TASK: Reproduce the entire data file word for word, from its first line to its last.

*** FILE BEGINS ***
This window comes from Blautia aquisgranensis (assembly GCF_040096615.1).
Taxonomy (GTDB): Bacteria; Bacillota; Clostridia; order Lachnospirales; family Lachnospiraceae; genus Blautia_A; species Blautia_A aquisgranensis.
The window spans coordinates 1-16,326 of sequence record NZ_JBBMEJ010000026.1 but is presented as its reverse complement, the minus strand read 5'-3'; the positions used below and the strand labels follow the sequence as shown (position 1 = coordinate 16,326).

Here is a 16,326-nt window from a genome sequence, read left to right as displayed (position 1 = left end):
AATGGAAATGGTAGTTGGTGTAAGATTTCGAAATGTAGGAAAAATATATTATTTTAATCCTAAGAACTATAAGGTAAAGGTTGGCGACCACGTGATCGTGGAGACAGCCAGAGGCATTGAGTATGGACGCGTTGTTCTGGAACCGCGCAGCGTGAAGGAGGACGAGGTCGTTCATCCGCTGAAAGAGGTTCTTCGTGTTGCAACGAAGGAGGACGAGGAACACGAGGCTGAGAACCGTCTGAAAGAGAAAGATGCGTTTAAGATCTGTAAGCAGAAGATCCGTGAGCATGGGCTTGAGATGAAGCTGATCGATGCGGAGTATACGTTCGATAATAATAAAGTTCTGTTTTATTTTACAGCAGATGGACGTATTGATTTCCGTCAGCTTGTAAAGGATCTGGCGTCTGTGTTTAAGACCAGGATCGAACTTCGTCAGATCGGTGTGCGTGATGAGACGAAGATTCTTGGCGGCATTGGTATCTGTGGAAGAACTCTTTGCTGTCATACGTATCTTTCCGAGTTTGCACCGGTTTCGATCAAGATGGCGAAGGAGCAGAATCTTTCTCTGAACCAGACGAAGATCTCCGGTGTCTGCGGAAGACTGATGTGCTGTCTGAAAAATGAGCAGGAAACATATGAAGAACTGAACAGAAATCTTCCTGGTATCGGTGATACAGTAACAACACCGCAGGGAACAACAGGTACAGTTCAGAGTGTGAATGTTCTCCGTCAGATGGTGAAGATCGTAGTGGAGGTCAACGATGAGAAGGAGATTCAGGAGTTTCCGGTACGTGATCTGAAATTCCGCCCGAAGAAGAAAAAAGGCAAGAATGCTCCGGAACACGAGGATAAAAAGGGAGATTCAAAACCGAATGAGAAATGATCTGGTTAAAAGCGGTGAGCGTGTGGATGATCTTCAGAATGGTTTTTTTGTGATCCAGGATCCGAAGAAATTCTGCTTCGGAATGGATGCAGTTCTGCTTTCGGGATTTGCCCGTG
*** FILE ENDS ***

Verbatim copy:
This window comes from Blautia aquisgranensis (assembly GCF_040096615.1).
Taxonomy (GTDB): Bacteria; Bacillota; Clostridia; order Lachnospirales; family Lachnospiraceae; genus Blautia_A; species Blautia_A aquisgranensis.
The window spans coordinates 1-16,326 of sequence record NZ_JBBMEJ010000026.1 but is presented as its reverse complement, the minus strand read 5'-3'; the positions used below and the strand labels follow the sequence as shown (position 1 = coordinate 16,326).

Here is a 16,326-nt window from a genome sequence, read left to right as displayed (position 1 = left end):
AATGGAAATGGTAGTTGGTGTAAGATTTCGAAATGTAGGAAAAATATATTATTTTAATCCTAAGAACTATAAGGTAAAGGTTGGCGACCACGTGATCGTGGAGACAGCCAGAGGCATTGAGTATGGACGCGTTGTTCTGGAACCGCGCAGCGTGAAGGAGGACGAGGTCGTTCATCCGCTGAAAGAGGTTCTTCGTGTTGCAACGAAGGAGGACGAGGAACACGAGGCTGAGAACCGTCTGAAAGAGAAAGATGCGTTTAAGATCTGTAAGCAGAAGATCCGTGAGCATGGGCTTGAGATGAAGCTGATCGATGCGGAGTATACGTTCGATAATAATAAAGTTCTGTTTTATTTTACAGCAGATGGACGTATTGATTTCCGTCAGCTTGTAAAGGATCTGGCGTCTGTGTTTAAGACCAGGATCGAACTTCGTCAGATCGGTGTGCGTGATGAGACGAAGATTCTTGGCGGCATTGGTATCTGTGGAAGAACTCTTTGCTGTCATACGTATCTTTCCGAGTTTGCACCGGTTTCGATCAAGATGGCGAAGGAGCAGAATCTTTCTCTGAACCAGACGAAGATCTCCGGTGTCTGCGGAAGACTGATGTGCTGTCTGAAAAATGAGCAGGAAACATATGAAGAACTGAACAGAAATCTTCCTGGTATCGGTGATACAGTAACAACACCGCAGGGAACAACAGGTACAGTTCAGAGTGTGAATGTTCTCCGTCAGATGGTGAAGATCGTAGTGGAGGTCAACGATGAGAAGGAGATTCAGGAGTTTCCGGTACGTGATCTGAAATTCCGCCCGAAGAAGAAAAAAGGCAAGAATGCTCCGGAACACGAGGATAAAAAGGGAGATTCAAAACCGAATGAGAAATGATCTGGTTAAAAGCGGTGAGCGTGTGGATGATCTTCAGAATGGTTTTTTTGTGATCCAGGATCCGAAGAAATTCTGCTTCGGAATGGATGCAGTTCTGCTTTCGGGATTTGCCCGTG